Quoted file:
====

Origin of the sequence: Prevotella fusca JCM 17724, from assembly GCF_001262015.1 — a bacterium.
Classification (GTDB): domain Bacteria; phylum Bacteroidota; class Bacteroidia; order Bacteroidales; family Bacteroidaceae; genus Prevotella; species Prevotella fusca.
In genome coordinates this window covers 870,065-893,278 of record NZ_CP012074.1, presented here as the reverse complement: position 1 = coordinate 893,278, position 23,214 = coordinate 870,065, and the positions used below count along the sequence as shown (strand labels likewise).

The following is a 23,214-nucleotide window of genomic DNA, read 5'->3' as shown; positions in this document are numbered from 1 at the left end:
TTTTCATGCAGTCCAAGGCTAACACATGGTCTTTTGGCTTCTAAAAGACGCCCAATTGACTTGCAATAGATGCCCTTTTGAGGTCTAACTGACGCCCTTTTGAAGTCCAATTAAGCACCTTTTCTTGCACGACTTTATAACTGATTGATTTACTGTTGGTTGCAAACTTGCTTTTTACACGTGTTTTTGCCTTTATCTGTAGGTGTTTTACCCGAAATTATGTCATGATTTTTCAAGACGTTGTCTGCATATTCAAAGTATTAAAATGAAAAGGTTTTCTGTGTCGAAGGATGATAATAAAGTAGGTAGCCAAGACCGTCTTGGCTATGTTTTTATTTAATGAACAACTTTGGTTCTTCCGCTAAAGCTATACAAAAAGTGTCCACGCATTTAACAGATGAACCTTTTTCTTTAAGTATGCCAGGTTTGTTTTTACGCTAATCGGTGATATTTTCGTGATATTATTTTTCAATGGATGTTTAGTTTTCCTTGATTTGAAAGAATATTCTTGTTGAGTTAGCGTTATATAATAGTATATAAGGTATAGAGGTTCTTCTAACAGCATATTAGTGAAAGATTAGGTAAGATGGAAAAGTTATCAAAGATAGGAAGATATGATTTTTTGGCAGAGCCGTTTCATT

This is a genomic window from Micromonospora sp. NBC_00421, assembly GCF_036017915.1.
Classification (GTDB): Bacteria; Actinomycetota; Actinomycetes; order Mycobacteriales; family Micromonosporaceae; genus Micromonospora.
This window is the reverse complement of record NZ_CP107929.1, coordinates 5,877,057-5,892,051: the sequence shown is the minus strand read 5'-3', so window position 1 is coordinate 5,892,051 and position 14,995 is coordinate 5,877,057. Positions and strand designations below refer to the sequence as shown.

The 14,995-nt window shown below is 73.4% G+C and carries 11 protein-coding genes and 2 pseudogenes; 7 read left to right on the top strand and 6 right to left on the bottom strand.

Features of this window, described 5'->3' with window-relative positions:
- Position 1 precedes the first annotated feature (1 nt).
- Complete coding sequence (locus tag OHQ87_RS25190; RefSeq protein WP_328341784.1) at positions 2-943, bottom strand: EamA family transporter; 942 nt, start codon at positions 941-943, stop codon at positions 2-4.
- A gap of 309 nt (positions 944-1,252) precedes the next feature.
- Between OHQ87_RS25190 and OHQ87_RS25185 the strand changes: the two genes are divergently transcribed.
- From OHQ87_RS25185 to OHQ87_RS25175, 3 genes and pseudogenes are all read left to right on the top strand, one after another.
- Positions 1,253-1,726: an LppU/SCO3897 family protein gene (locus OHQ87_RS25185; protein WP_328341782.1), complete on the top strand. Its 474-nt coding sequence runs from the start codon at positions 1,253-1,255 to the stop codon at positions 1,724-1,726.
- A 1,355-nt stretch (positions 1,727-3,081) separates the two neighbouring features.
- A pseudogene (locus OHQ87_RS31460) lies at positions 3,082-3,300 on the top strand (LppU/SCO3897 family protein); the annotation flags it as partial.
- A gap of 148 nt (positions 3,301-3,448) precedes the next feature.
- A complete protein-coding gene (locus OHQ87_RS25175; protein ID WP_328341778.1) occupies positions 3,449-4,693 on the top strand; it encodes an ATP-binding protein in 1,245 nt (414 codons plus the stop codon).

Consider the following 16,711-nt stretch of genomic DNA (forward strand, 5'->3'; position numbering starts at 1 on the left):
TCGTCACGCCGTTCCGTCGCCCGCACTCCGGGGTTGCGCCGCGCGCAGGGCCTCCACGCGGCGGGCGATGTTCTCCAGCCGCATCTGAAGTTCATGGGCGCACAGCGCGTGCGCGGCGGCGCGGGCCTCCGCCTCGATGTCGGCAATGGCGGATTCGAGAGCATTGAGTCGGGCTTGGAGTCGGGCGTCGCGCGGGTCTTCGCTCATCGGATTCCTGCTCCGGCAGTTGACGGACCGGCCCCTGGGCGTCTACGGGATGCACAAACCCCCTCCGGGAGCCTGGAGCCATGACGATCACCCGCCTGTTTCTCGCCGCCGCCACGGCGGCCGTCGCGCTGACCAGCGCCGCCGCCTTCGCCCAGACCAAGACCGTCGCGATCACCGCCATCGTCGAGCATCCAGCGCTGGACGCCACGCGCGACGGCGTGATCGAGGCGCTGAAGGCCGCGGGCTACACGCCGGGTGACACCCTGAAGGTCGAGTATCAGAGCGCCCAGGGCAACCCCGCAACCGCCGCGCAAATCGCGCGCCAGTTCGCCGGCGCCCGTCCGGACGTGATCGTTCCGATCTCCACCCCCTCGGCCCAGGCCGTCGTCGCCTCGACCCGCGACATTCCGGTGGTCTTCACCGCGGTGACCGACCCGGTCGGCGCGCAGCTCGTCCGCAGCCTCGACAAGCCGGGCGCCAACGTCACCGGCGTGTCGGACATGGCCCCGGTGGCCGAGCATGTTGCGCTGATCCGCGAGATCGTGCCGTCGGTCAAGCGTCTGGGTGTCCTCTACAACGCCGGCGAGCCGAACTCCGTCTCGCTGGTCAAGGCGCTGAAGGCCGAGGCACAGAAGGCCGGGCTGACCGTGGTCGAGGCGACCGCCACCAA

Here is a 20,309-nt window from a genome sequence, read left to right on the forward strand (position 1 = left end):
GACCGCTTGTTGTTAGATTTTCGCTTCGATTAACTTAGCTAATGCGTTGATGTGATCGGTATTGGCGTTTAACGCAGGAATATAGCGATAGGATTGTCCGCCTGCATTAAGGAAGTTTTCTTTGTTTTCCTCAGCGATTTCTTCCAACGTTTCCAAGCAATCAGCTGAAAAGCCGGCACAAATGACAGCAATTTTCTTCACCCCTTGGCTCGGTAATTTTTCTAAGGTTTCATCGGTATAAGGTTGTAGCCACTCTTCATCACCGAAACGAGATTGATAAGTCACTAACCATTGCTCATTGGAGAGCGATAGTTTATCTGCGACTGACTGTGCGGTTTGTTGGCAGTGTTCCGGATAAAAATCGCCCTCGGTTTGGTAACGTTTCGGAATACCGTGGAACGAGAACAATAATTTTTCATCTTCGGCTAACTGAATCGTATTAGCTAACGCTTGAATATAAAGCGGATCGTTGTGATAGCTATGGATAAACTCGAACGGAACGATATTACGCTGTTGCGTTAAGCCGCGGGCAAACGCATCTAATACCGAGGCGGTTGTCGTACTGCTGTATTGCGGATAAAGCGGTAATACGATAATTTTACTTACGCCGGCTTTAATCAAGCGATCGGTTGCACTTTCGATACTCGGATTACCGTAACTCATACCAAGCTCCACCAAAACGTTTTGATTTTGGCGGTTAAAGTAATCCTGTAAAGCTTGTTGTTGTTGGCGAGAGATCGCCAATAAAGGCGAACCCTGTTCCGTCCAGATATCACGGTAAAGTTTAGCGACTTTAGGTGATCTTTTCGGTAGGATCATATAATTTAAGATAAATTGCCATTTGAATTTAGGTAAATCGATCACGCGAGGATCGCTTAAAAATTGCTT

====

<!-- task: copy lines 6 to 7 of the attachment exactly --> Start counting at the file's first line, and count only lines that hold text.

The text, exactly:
This is a genomic window from Micromonospora sp. NBC_00421, assembly GCF_036017915.1.
Classification (GTDB): Bacteria; Actinomycetota; Actinomycetes; order Mycobacteriales; family Micromonosporaceae; genus Micromonospora.